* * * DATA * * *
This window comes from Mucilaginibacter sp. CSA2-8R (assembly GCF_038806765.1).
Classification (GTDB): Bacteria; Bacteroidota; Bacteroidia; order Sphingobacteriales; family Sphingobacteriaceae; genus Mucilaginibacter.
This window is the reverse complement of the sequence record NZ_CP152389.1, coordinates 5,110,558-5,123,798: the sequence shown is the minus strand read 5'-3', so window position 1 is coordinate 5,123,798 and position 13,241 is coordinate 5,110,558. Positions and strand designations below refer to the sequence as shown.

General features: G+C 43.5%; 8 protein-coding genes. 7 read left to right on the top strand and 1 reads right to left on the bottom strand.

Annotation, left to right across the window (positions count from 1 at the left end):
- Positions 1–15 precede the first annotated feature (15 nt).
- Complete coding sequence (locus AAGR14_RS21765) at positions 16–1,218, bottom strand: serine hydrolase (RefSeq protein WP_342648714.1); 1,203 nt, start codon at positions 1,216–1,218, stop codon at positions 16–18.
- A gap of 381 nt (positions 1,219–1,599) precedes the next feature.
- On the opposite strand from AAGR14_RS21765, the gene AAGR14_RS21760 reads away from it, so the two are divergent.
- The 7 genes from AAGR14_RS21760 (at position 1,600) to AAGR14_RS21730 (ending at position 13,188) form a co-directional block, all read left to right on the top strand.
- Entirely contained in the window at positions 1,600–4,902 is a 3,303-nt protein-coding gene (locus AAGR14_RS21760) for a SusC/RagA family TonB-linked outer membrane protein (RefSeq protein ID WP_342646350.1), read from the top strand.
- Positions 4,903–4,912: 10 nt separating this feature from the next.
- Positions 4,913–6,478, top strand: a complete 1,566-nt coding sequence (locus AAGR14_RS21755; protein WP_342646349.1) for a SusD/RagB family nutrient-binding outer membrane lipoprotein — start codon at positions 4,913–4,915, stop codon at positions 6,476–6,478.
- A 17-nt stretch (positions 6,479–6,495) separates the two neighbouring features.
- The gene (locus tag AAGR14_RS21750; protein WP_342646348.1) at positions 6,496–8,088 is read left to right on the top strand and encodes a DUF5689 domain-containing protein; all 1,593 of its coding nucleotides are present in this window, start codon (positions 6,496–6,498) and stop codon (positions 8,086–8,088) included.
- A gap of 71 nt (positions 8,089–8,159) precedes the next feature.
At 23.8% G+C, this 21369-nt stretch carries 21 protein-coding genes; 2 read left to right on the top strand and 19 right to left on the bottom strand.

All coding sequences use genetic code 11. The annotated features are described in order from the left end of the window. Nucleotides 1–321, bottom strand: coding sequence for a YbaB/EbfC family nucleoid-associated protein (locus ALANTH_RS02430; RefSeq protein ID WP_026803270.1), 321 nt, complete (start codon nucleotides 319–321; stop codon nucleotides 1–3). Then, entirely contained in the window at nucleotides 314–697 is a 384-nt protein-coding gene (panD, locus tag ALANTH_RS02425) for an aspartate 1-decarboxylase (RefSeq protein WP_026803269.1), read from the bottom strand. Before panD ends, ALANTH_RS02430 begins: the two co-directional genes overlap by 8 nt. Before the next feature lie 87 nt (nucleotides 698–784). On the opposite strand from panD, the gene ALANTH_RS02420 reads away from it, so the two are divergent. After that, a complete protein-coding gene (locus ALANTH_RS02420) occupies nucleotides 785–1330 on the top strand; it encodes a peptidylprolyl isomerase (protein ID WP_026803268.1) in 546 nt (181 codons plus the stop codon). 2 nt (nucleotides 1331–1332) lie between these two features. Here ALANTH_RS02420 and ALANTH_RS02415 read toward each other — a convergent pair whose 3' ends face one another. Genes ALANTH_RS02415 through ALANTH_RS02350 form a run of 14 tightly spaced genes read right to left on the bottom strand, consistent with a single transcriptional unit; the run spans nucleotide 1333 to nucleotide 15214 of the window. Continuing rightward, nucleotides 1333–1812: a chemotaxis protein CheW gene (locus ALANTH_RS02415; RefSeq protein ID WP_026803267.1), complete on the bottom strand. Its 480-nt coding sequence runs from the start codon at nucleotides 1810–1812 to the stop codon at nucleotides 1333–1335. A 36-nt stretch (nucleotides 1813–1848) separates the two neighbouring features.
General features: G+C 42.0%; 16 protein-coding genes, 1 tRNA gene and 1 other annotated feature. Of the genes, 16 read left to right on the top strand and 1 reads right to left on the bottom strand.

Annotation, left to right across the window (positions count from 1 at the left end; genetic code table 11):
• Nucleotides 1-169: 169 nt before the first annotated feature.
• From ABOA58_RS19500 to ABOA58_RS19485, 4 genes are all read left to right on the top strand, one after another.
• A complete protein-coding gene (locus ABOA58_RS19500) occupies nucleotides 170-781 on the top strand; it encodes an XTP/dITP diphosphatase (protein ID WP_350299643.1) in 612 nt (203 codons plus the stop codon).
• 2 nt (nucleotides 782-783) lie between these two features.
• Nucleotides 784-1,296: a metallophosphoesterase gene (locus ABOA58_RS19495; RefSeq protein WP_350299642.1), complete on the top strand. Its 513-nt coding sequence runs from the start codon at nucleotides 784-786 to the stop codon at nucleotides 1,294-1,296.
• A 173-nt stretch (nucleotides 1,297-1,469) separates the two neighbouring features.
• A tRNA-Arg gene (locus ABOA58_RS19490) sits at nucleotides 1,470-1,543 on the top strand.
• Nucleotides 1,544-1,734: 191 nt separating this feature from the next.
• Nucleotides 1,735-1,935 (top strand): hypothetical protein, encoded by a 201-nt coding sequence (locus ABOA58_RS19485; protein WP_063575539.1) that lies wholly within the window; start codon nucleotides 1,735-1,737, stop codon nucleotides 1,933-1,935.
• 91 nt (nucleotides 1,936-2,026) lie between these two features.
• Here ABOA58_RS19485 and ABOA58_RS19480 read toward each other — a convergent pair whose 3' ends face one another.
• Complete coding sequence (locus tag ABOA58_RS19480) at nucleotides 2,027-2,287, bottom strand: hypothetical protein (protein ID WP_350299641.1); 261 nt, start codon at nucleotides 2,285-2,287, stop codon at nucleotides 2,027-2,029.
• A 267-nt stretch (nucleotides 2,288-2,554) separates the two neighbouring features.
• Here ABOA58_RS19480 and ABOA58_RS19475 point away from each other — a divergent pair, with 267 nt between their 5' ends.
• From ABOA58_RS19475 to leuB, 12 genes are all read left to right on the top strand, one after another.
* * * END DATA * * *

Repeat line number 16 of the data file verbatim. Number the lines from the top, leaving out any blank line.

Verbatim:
- A gap of 71 nt (positions 8,089–8,159) precedes the next feature.